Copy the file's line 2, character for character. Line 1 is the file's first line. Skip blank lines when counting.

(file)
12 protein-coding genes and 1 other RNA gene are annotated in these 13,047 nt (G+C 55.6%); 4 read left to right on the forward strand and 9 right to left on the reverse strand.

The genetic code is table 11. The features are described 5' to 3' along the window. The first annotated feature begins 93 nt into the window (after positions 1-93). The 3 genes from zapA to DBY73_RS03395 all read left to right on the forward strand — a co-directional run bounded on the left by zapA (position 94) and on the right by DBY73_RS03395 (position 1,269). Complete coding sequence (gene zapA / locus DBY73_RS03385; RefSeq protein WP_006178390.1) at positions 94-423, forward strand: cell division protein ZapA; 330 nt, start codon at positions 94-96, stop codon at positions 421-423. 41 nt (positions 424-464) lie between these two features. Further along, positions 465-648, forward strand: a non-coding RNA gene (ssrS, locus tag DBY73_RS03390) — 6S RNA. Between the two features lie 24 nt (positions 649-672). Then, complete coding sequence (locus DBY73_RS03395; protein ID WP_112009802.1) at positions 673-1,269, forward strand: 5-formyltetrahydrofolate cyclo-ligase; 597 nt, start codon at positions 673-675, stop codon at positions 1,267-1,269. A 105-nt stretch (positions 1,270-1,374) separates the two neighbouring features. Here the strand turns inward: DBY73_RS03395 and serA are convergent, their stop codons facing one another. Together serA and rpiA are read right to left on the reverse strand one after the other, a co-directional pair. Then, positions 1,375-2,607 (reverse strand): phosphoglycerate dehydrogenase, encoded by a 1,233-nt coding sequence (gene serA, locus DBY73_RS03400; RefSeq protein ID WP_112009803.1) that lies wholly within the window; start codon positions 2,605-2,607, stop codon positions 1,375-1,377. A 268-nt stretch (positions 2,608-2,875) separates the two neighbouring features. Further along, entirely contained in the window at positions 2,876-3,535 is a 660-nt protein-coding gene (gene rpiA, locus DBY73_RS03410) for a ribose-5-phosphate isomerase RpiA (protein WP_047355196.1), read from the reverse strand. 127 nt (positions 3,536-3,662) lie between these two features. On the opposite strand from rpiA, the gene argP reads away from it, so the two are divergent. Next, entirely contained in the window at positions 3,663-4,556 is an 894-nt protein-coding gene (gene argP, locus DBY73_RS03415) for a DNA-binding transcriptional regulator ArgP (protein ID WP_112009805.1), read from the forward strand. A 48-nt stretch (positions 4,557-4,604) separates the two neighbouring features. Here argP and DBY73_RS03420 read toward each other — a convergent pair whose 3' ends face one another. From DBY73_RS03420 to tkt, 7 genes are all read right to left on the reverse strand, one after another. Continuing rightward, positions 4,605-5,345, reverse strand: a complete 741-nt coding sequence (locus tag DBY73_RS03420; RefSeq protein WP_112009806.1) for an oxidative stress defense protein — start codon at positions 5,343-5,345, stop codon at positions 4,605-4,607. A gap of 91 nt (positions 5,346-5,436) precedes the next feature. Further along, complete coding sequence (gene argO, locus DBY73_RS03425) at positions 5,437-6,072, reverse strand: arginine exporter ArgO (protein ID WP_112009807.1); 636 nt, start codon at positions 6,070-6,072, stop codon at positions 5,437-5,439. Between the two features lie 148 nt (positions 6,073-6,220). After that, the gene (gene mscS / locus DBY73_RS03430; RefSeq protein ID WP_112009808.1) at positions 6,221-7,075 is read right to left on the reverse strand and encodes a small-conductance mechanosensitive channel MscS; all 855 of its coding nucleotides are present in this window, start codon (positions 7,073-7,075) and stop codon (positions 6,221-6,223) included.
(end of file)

The genetic code is table 11. The features are described 5' to 3' along the window. The first annotated feature begins 93 nt into the window (after positions 1-93). The 3 genes from zapA to DBY73_RS03395 all read left to right on the forward strand — a co-directional run bounded on the left by zapA (position 94) and on the right by DBY73_RS03395 (position 1,269). Complete coding sequence (gene zapA / locus DBY73_RS03385; RefSeq protein WP_006178390.1) at positions 94-423, forward strand: cell division protein ZapA; 330 nt, start codon at positions 94-96, stop codon at positions 421-423. 41 nt (positions 424-464) lie between these two features. Further along, positions 465-648, forward strand: a non-coding RNA gene (ssrS, locus tag DBY73_RS03390) — 6S RNA. Between the two features lie 24 nt (positions 649-672). Then, complete coding sequence (locus DBY73_RS03395; protein ID WP_112009802.1) at positions 673-1,269, forward strand: 5-formyltetrahydrofolate cyclo-ligase; 597 nt, start codon at positions 673-675, stop codon at positions 1,267-1,269. A 105-nt stretch (positions 1,270-1,374) separates the two neighbouring features. Here the strand turns inward: DBY73_RS03395 and serA are convergent, their stop codons facing one another. Together serA and rpiA are read right to left on the reverse strand one after the other, a co-directional pair. Then, positions 1,375-2,607 (reverse strand): phosphoglycerate dehydrogenase, encoded by a 1,233-nt coding sequence (gene serA, locus DBY73_RS03400; RefSeq protein ID WP_112009803.1) that lies wholly within the window; start codon positions 2,605-2,607, stop codon positions 1,375-1,377. A 268-nt stretch (positions 2,608-2,875) separates the two neighbouring features. Further along, entirely contained in the window at positions 2,876-3,535 is a 660-nt protein-coding gene (gene rpiA, locus DBY73_RS03410) for a ribose-5-phosphate isomerase RpiA (protein WP_047355196.1), read from the reverse strand. 127 nt (positions 3,536-3,662) lie between these two features. On the opposite strand from rpiA, the gene argP reads away from it, so the two are divergent. Next, entirely contained in the window at positions 3,663-4,556 is an 894-nt protein-coding gene (gene argP, locus DBY73_RS03415) for a DNA-binding transcriptional regulator ArgP (protein ID WP_112009805.1), read from the forward strand. A 48-nt stretch (positions 4,557-4,604) separates the two neighbouring features. Here argP and DBY73_RS03420 read toward each other — a convergent pair whose 3' ends face one another. From DBY73_RS03420 to tkt, 7 genes are all read right to left on the reverse strand, one after another. Continuing rightward, positions 4,605-5,345, reverse strand: a complete 741-nt coding sequence (locus tag DBY73_RS03420; RefSeq protein WP_112009806.1) for an oxidative stress defense protein — start codon at positions 5,343-5,345, stop codon at positions 4,605-4,607. A gap of 91 nt (positions 5,346-5,436) precedes the next feature. Further along, complete coding sequence (gene argO, locus DBY73_RS03425) at positions 5,437-6,072, reverse strand: arginine exporter ArgO (protein ID WP_112009807.1); 636 nt, start codon at positions 6,070-6,072, stop codon at positions 5,437-5,439. Between the two features lie 148 nt (positions 6,073-6,220). After that, the gene (gene mscS / locus DBY73_RS03430; RefSeq protein ID WP_112009808.1) at positions 6,221-7,075 is read right to left on the reverse strand and encodes a small-conductance mechanosensitive channel MscS; all 855 of its coding nucleotides are present in this window, start codon (positions 7,073-7,075) and stop codon (positions 6,221-6,223) included.